If they think about it at all, tourists and locals alike probably assume these traders are just a disorganised, random sample of Europe's vast army of human flotsam and jetsam, desperate migrants from poor places who arrive in leaky boats. In reality, the traders on the streets leading to the Vatican are anything but disorganised. They are members of a highly disciplined international community, at once religious and economic, with headquarters in another holy city—Touba, in the heart of Senegal, three hours' drive from Dakar, the capital.
Like so many Senegalese migrants (some of whom drive taxis in New York or pick lemons in Spain), those Roman peddlers belong to a dynamic Sufi Muslim movement called the Mourides. They are followers of Cheikh Amadou Bamba, a religious leader who died in 1927. Inspired by his teaching, they have made an ingenious response to the advent of global markets in goods and labour.
Most of Senegal's 11m people are Muslims, and they usually belong to one or other of two big movements, the Mourides or the older Tidjanes. Bamba described the teaching now known as Mouridism as a return to Islam's roots. But his Islam has little in common with the more austere variety propagated from Saudi Arabia. For one thing, Mouridism has a cult of saints and shrines—including the tomb of its founder—which devout Saudis would reject. But the self-sufficient Mourides don't care; they raise money for their favourite causes and build their own mosques with no need of Saudi cash.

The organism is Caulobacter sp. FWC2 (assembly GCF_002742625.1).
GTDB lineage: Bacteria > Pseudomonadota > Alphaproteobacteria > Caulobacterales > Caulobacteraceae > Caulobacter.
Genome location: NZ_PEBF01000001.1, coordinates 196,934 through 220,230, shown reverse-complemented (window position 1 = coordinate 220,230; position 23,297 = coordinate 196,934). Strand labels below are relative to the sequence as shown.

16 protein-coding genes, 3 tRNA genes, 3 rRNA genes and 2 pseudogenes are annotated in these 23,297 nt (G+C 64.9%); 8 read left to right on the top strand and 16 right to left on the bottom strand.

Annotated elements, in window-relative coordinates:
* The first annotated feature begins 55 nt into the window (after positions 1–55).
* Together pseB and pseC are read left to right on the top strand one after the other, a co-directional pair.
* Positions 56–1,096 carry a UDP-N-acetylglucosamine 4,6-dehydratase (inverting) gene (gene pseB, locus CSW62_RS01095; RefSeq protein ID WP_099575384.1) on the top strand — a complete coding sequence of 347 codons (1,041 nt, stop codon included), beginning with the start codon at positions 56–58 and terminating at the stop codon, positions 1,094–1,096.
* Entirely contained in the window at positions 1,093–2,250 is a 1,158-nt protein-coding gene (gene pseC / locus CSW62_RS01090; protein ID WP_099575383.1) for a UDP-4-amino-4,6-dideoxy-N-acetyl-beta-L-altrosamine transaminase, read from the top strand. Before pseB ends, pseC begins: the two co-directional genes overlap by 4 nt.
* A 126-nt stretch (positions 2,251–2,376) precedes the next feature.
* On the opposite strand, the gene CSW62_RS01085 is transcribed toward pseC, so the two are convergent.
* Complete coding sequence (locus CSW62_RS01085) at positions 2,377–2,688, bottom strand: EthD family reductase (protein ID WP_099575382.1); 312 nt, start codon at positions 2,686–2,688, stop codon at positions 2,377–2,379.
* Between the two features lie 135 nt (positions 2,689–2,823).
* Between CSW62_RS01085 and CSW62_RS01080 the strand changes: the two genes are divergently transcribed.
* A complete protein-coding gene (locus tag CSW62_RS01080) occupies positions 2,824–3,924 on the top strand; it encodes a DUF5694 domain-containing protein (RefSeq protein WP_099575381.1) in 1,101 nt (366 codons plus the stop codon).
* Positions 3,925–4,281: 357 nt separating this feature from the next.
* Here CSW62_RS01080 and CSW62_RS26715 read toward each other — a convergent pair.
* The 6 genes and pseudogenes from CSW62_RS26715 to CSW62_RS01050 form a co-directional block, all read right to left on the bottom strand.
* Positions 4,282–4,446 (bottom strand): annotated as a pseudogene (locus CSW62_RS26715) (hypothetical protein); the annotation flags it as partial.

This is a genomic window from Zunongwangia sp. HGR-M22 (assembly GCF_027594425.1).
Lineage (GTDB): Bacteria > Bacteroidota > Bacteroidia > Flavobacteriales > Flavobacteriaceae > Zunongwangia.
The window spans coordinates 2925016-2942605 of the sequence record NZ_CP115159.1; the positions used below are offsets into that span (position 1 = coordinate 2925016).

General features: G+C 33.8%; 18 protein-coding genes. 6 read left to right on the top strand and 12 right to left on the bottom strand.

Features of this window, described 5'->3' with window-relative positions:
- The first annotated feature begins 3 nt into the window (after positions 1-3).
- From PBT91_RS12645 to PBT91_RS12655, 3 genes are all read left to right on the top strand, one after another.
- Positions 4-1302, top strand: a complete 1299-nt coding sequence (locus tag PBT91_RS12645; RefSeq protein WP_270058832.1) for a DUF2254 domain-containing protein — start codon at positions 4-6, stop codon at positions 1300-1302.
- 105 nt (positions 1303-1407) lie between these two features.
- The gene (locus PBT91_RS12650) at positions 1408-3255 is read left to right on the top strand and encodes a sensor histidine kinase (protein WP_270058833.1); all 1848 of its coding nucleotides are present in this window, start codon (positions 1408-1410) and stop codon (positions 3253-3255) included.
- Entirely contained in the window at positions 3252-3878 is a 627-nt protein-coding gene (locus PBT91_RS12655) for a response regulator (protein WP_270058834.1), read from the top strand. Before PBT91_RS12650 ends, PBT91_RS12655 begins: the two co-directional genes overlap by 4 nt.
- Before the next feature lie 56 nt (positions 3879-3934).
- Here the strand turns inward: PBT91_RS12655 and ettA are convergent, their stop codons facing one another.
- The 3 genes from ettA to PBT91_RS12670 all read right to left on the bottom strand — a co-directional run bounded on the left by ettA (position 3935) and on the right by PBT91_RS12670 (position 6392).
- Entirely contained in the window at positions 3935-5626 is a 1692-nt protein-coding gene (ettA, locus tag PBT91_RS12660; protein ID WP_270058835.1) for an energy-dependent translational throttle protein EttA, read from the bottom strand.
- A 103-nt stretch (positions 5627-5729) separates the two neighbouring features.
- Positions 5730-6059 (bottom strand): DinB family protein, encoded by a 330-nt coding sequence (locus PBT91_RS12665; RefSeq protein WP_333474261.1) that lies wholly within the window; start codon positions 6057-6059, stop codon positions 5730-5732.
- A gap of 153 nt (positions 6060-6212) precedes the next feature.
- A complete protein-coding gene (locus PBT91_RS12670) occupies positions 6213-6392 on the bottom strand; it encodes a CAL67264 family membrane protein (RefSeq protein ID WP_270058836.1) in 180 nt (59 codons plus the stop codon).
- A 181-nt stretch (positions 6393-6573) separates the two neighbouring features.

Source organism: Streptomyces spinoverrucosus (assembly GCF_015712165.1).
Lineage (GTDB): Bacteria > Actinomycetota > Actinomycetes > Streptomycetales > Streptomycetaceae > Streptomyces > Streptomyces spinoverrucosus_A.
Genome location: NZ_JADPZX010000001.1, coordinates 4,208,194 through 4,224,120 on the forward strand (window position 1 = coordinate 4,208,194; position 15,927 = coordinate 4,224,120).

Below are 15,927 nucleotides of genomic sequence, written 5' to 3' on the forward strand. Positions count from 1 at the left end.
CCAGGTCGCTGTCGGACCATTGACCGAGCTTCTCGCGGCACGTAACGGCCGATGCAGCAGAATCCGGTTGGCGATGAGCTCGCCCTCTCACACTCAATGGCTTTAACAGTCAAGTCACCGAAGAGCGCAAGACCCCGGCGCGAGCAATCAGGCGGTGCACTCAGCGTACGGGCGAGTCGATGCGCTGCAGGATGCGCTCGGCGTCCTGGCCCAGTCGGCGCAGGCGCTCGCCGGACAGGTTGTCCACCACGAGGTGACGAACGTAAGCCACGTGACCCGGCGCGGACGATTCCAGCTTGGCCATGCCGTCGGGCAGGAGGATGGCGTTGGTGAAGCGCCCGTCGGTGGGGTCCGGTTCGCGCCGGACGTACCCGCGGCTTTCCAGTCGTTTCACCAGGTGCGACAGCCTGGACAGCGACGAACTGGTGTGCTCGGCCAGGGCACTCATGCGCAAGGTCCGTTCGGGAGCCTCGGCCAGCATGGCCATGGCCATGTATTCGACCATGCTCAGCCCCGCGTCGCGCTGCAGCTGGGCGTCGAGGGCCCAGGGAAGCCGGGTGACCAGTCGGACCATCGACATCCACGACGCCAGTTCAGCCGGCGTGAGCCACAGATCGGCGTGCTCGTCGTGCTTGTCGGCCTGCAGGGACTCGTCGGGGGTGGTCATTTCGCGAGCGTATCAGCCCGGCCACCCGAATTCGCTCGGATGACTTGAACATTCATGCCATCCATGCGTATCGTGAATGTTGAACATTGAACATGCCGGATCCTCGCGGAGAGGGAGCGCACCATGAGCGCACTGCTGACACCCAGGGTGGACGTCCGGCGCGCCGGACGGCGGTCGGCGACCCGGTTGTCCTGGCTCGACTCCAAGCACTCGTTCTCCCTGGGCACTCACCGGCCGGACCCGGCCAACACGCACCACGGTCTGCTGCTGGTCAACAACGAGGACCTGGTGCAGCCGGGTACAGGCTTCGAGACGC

Friday, January 05, 2007
Europe's Senegal connection | Faith in the market | Economist.com
[Sharing some early morning jet-lag induced reading :)] Anyone who's been to Italy will recall the Senegalese street vendors hawking leather goods, and disappearing fast when the cops arrive. (The Bangladeshis proliferate as well, and their cries of "ombrelli, ombrelli!" fill the air as soon it starts raining.) This fascinating piece in the Economist gives a glimpse into the world of the Senegalese immigrants -- a well-organized network of workers, almost all practising a non-mainstream form of Islam. Europe's Senegal connection | Faith in the market | Economist.com